Outgoing Amnesty International CIO John Gillespie challenged his fellow CIOs to take a leading role when it comes to AI ethics.
“The geeks are not going to inherit the earth – but our algorithms might,” he said. “Frankly, the only people who understand it are going to be CIOs in this room, who built out these algorithms, who built up the systems to take advantage of this technology, and it’s up to us to take that leadership and that responsibility.”
The 2018 CIO 100 member was speaking with one of Europe’s leading AI ethics lawyers, Professor Lokke Moerel, at CIO UK and Computerworld UK‘s AI Summit at the end of February, when he said that CIOs shouldn’t try to dodge responsibility when it comes to the development of ethical AI.
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“The CEO is worrying about shareholder value, products, cash flow, the sales teams are all about hitting targets,” he explained, “but when it comes to personal responsibility it should be CIOs taking it on.”
Gillespie, who passed on the baton as Amnesty International CIO to Kevin Antao the day of CIO UK‘s AI Summit, said that when it comes to AI algorithms, inherent biases can emerge from the data sets they’re built upon. “In terms of ethical issues, prediction models are all based on predictions we made in the past, so you’ve got this really historical ways of thinking, and that’s most obvious in recruitment and HR,” he said, referring to algorithms used in the hiring process that have been discovered to discriminate against women and those from ethnic minority backgrounds.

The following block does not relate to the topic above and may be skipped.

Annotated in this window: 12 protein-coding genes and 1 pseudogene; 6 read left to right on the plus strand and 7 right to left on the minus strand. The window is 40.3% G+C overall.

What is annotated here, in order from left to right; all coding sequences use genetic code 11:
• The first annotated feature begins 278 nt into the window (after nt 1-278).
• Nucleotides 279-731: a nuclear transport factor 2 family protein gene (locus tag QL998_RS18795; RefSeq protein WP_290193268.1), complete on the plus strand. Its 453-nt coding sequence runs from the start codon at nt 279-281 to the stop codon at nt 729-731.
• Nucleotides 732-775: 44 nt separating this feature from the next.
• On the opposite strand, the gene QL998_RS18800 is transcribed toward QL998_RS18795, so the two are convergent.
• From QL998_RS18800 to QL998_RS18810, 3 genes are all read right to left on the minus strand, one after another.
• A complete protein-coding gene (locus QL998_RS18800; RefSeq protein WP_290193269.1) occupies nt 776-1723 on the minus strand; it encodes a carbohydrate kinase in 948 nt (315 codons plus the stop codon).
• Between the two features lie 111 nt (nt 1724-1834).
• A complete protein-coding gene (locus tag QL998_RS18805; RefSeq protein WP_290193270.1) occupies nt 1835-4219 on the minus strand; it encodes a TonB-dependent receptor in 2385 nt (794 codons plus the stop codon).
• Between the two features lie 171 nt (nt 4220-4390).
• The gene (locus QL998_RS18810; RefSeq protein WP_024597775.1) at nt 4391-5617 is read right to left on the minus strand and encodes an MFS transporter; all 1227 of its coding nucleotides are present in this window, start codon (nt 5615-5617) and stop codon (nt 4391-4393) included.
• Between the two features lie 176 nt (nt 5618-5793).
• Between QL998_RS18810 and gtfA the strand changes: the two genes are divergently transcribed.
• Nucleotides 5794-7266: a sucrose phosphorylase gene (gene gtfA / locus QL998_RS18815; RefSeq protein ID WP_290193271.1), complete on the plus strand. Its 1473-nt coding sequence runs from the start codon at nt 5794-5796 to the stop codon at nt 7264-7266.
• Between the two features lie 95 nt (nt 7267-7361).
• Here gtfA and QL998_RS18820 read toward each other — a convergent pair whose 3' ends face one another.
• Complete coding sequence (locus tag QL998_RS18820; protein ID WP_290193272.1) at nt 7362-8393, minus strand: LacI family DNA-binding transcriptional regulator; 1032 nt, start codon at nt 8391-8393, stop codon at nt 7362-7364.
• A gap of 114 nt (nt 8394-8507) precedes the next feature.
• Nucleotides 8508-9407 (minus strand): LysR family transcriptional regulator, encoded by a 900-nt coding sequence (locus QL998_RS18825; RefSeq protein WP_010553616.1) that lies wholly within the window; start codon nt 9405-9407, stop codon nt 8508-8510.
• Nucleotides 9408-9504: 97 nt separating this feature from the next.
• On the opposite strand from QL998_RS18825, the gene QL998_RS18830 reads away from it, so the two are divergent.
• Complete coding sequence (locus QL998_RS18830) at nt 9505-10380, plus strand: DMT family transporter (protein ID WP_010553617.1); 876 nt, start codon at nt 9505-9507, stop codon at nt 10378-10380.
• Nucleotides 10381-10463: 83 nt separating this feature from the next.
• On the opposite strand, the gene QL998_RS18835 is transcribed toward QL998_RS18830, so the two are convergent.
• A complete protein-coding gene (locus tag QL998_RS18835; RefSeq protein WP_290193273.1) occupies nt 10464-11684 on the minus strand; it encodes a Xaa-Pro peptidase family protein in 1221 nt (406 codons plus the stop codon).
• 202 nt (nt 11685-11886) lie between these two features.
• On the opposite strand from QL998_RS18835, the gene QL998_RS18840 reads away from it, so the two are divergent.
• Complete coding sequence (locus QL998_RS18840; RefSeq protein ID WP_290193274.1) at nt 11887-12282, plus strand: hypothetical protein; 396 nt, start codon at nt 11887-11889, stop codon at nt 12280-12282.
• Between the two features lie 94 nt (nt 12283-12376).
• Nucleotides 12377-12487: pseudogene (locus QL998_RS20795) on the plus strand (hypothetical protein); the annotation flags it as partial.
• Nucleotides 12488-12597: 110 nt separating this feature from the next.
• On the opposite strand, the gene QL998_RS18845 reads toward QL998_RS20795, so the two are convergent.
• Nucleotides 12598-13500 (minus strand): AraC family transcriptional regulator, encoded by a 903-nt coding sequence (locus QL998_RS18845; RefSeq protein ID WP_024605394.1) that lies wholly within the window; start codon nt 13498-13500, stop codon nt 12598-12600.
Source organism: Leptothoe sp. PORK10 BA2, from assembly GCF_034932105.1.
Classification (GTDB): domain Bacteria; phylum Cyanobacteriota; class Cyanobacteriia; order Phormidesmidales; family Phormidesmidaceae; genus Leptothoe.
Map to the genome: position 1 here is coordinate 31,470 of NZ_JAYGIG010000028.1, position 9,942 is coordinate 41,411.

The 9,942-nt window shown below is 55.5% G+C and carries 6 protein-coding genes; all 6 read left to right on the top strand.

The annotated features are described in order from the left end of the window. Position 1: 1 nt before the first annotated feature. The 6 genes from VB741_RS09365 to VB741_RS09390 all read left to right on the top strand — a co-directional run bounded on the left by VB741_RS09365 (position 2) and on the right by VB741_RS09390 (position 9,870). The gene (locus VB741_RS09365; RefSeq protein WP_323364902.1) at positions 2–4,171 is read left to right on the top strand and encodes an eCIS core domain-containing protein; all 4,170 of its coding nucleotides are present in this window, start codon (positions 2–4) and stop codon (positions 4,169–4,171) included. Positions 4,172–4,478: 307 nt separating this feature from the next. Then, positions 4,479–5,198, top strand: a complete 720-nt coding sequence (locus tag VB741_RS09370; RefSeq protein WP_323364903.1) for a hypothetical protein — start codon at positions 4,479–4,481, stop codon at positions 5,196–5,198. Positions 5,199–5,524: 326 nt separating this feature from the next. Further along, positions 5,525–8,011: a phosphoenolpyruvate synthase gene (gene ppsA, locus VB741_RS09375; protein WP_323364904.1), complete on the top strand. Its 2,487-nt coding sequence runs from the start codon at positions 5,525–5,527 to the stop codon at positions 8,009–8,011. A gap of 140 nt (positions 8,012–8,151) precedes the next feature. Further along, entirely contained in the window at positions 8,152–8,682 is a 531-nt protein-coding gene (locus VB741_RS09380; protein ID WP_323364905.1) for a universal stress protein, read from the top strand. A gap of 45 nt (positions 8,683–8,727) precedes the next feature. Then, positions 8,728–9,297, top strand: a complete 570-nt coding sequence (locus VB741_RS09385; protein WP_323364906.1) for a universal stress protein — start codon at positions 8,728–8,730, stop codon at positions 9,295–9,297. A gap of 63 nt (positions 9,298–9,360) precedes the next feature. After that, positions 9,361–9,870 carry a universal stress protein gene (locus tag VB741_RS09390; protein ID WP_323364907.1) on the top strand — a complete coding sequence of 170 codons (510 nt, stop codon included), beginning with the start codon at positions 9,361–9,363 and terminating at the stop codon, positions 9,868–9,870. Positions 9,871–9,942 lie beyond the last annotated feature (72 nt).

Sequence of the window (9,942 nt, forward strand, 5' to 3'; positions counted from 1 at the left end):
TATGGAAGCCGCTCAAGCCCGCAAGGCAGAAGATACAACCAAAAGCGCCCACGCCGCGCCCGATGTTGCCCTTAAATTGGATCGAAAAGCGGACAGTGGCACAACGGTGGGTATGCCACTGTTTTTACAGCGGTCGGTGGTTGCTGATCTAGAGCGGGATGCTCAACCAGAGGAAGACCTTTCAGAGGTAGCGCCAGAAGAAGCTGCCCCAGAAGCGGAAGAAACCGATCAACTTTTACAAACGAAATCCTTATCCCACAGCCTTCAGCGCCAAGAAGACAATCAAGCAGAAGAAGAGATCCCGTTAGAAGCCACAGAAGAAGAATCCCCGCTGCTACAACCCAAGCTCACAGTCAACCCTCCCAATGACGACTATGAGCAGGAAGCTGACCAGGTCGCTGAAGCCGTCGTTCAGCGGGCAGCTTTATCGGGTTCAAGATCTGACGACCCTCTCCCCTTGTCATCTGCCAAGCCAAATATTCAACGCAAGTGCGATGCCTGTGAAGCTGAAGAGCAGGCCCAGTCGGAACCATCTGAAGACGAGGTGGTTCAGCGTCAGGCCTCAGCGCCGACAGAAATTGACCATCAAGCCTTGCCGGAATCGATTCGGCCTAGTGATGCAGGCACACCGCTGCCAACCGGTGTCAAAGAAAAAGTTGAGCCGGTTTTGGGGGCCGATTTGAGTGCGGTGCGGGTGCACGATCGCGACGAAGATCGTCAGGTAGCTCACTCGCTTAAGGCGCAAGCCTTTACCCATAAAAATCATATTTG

But how should CIOs get their organisation’s board to take these ethical AI-related issues seriously? Gillespie advises taking a tactical approach. “Like all the things we do, you have to bring it back to real stories that your board really cares about,” he said. “They don’t really care about AI, what they do really care about is your brand.
“Bring it back to things that are really important to them, try and connect it to anecdotes or real world examples, and bring in someone from outside who is speaking about it earnestly – you’ll get more leverage.”
But is Gillespie bullish on the future of ethics in AI? “I’m an optimist so I do genuinely believe in AI, I think actually you can create models that you can test and test and test and use them to explore other biases and drive forward from that,” Gillespie said.
And in some cases, he doesn’t foresee the need for futuristic technologies in regulation. “In relation to GDPR regulation, we have actually got very well understood traditional process for determining what’s going on in people’s mind: it’s called the court of law,” he said. “Over time we have to come up with similar ways of auditing and understanding some of these algorithms that we can examine. We haven’t even started on that journey yet.”